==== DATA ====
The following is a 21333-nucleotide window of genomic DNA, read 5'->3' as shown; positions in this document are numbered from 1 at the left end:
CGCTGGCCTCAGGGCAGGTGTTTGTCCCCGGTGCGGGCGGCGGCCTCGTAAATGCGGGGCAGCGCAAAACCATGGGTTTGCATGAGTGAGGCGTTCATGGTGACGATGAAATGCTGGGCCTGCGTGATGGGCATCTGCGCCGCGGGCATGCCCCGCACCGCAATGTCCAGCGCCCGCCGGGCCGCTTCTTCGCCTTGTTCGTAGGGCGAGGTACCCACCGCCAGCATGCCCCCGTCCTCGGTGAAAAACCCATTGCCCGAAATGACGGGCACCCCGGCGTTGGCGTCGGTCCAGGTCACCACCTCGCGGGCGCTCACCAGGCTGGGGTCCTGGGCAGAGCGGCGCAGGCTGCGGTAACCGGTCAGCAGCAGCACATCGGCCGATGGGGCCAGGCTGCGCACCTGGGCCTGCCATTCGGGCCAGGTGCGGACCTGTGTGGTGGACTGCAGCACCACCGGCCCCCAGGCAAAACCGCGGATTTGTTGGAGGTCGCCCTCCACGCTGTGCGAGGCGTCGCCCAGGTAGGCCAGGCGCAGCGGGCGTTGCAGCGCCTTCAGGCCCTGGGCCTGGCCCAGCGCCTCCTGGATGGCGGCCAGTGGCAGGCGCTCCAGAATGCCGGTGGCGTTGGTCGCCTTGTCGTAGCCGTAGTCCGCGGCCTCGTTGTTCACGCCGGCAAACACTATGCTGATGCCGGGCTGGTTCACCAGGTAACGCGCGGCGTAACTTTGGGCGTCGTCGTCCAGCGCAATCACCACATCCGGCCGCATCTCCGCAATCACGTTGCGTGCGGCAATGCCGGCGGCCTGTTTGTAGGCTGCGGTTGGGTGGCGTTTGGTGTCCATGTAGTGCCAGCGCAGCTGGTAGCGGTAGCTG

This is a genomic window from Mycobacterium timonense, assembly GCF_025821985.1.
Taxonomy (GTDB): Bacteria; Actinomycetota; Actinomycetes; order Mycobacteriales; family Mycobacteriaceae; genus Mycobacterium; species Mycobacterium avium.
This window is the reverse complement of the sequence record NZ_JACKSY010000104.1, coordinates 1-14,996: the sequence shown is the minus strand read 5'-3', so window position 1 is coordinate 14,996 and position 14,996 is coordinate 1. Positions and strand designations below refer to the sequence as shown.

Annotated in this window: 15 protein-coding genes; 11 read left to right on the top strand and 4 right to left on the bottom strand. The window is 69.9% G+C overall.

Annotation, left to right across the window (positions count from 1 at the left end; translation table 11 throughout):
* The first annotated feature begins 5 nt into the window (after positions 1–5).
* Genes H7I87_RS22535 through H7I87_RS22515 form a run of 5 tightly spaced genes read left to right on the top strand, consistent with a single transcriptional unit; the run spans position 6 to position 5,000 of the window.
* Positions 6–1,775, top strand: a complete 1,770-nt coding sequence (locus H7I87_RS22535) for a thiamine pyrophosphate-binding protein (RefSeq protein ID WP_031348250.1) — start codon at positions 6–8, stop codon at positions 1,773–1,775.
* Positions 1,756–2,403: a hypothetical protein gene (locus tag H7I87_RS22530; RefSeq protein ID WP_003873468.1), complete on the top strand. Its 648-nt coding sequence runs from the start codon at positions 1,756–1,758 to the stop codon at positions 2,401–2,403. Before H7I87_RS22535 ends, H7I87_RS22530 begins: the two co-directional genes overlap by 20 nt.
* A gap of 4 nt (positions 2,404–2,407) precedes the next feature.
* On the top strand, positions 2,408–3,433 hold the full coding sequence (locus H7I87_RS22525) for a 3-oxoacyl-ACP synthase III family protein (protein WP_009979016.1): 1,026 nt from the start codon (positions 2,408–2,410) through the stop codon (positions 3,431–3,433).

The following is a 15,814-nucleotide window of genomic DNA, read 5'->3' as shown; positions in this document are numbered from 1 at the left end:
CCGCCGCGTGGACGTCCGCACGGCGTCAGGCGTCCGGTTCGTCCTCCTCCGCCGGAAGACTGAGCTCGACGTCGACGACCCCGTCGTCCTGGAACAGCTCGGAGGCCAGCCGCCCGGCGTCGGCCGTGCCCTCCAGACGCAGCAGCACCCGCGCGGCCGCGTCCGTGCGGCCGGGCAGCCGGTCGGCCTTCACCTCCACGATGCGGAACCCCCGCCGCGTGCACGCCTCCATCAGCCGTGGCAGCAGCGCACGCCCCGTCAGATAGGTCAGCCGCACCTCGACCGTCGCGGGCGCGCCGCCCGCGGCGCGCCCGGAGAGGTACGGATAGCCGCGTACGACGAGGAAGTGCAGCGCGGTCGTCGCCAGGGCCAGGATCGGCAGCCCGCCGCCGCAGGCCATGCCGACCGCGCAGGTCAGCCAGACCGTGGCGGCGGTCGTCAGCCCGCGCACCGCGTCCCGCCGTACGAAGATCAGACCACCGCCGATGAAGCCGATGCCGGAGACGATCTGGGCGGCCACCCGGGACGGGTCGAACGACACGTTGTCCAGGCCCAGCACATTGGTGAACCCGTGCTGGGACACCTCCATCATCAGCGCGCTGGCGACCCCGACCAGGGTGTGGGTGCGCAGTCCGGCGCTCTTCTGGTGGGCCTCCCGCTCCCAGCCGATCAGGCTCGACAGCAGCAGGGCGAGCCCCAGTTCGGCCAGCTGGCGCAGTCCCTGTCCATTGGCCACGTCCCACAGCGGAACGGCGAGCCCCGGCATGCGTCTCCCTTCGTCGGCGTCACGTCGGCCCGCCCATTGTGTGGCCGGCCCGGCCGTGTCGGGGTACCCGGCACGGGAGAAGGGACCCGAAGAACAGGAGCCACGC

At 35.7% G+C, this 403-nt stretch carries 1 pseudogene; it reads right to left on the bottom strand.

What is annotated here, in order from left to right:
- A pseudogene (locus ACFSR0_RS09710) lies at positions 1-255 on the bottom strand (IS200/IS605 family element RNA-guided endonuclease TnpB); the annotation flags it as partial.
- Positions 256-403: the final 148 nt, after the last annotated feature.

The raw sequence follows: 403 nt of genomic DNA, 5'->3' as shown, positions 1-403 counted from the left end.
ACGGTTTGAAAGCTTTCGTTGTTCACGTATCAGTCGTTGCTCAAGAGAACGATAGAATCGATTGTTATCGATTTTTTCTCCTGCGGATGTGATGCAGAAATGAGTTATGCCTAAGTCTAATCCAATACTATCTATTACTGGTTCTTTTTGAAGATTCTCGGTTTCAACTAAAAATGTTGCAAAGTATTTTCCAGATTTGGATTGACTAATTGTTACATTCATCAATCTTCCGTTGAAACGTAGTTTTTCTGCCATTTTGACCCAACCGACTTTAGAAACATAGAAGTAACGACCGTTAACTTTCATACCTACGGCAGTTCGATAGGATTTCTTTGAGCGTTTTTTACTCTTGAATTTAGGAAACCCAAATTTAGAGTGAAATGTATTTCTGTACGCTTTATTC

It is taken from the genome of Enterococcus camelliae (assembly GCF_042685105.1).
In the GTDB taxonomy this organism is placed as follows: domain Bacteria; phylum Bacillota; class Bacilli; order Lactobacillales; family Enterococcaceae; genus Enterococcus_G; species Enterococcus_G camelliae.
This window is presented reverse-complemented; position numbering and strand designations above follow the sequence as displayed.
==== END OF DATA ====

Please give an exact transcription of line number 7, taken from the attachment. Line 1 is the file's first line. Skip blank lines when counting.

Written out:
Annotation, left to right across the window (positions count from 1 at the left end; translation table 11 throughout):